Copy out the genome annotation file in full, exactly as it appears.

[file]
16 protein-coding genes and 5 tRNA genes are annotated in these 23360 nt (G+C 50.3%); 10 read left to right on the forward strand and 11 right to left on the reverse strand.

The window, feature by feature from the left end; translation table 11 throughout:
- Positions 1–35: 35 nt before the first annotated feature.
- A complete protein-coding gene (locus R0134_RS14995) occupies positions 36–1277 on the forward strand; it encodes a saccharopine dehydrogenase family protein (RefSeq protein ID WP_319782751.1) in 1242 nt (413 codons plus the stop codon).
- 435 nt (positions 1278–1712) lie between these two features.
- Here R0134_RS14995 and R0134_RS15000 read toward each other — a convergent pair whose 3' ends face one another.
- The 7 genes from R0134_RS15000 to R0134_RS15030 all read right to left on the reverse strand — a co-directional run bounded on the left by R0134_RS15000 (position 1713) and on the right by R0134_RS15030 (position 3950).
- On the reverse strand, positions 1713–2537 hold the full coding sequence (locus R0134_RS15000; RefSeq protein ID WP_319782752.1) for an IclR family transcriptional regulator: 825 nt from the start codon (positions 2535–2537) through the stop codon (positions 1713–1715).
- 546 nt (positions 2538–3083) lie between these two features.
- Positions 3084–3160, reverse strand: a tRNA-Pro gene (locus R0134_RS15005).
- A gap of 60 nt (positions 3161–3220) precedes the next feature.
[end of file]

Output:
16 protein-coding genes and 5 tRNA genes are annotated in these 23360 nt (G+C 50.3%); 10 read left to right on the forward strand and 11 right to left on the reverse strand.

The window, feature by feature from the left end; translation table 11 throughout:
- Positions 1–35: 35 nt before the first annotated feature.
- A complete protein-coding gene (locus R0134_RS14995) occupies positions 36–1277 on the forward strand; it encodes a saccharopine dehydrogenase family protein (RefSeq protein ID WP_319782751.1) in 1242 nt (413 codons plus the stop codon).
- 435 nt (positions 1278–1712) lie between these two features.
- Here R0134_RS14995 and R0134_RS15000 read toward each other — a convergent pair whose 3' ends face one another.
- The 7 genes from R0134_RS15000 to R0134_RS15030 all read right to left on the reverse strand — a co-directional run bounded on the left by R0134_RS15000 (position 1713) and on the right by R0134_RS15030 (position 3950).
- On the reverse strand, positions 1713–2537 hold the full coding sequence (locus R0134_RS15000; RefSeq protein ID WP_319782752.1) for an IclR family transcriptional regulator: 825 nt from the start codon (positions 2535–2537) through the stop codon (positions 1713–1715).
- 546 nt (positions 2538–3083) lie between these two features.
- Positions 3084–3160, reverse strand: a tRNA-Pro gene (locus R0134_RS15005).
- A gap of 60 nt (positions 3161–3220) precedes the next feature.